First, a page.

January 5, 2011
CHS violist to play with Syracuse Symphony
Senior will perform with string quintet during Jan. 25 concert at DeWitt Presbyterian church
Jonathan Fleischman began playing the viola as a Cortland High School freshman because he saw it as a path to performing professionally.
“It was different, and since I wanted to go into music as a career, I saw there were fewer viola players,” he said recently of the instrument that, with its thicker body, produces a deeper, richer sound than the violin.
Fleischman, a senior now and an All-State instrumentalist, will get a taste of that professional world on Jan. 25, when he gives a concert with the Syracuse Symphony String Quintet.
He will be the only high school student among five performers in that quintet and among 15 musicians in three quintets performing that evening.
The String Quintet will perform Mozart’s “String Quintet No. 4 in G Minor, K 516” as part of a program at the Pebble Hill Presbyterian Church in DeWitt.
He said he has heard the other four musicians play as members of the Syracuse Symphony but has never met them.
“I’ll probably be nervous at first, they’re professionals,” he said during a break in practicing with the Cortland High School orchestra. “But when you play with high-level musicians, you feed off them, it gives you an idea for how you are playing.”
Fleischman said he has been practicing the Mozart piece along with pieces for the high school orchestra. He practices about two hours per day.
“On a good day, if I have extra time, I go longer,” he said. “The piece for the Quintet is challenging but not the hardest thing I’ve ever played. I don’t know how it will be put together.”
He has been practicing the piece since October and will have four rehearsals with the other four musicians, violinists Jeremy and Sara Mastrangelo, violist Wendy Richman and cellist David LeDoux.
Fleischman said neither his mother, Virginia, nor his father, John, are especially musical. His father has played the guitar “but otherwise they don’t know where this music interest came from.”
Fleischman was one of three All-State musicians at Cortland High School this year, joined by junior Dan Moss, a bass chosen for the mixed chorus, and senior Christopher Spadolini, a percussionist.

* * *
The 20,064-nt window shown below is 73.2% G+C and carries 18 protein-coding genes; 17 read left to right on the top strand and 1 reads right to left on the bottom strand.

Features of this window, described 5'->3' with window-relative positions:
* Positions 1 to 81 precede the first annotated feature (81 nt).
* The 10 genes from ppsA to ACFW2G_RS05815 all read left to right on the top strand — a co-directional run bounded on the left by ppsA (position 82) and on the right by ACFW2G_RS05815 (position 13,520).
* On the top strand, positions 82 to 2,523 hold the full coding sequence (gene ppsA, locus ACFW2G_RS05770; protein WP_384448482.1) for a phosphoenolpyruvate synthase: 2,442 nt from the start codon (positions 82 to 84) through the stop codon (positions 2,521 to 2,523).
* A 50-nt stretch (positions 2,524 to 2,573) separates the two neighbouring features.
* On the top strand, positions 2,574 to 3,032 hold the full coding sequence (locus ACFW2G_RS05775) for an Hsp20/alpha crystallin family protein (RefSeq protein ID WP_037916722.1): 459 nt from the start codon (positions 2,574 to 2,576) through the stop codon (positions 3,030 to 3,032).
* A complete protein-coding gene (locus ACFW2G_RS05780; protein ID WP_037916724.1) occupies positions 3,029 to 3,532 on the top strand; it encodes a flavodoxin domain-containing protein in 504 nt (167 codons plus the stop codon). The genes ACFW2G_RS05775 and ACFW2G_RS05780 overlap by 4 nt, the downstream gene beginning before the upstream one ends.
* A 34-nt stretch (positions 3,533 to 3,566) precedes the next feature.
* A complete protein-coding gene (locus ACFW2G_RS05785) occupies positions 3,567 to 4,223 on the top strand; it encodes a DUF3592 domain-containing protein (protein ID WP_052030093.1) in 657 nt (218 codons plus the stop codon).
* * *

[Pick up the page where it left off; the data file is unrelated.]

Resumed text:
The high school orchestra, where Fleischman is principal violist, shows the trend that attracted him to playing viola: eight students play the viola compared to 19 on the violin.
As he recently rehearsed a Celtic-themed piece titled “Ancestors,” sitting in the front row between sophomore cellist Kassandra Johnson and senior violist Kaylee Gebhardt, Fleischman listened as Cortland High School’s orchestra teacher Paul Feissner urged the orchestra to find the notes he wanted.
“Play uglier, then take it back 10 percent and you’ll have the note,” he told the viola players. “Your arm weighs 8 or 9 pounds, the viola can take it. I want real life, not Disney.”
He smiled and nodded as the violists produced the notes.
Fleischman is also principal violist for the Syracuse Symphony Youth Orchestra, which is why he was chosen to perform with the String Quintet.
Fleischman said he played the violin from third grade at Barry Elementary School until eighth grade, when he switched to the viola with teacher Julie Carr. His viola teacher now is Roberta Crawford of Ithaca, a professor at Binghamton University.
“The switch was natural,” Feissner said. “Jonathan has always been diligent, and he takes advice well, but the main thing about his progress is his consistent work ethic, knowing the progress he needs to make.”
Fleischman practices after school and at home.
“If you find yourself playing badly, you take a break and come back, or let it go,” he said. “If you get frustrated with yourself, you’re going to get nowhere.”
He has applied to music programs at Ithaca College, Temple University, Eastman School of Music, Northwestern University and SUNY Fredonia.
His audition at Temple is Jan. 17 and his audition at Ithaca College, his first choice, is two days after the Syracuse Symphony String Quintet performance.
“He’ll be ready, he’ll be at a high level from preparing for the concert,” Feissner said.
Fleischman said Ithaca College’s degree program lasts five years and prepares him for both a professional performance career and a teaching career. He knows the odds of making a living with the viola are challenging.
“This way, I’ll be ready,” he said.
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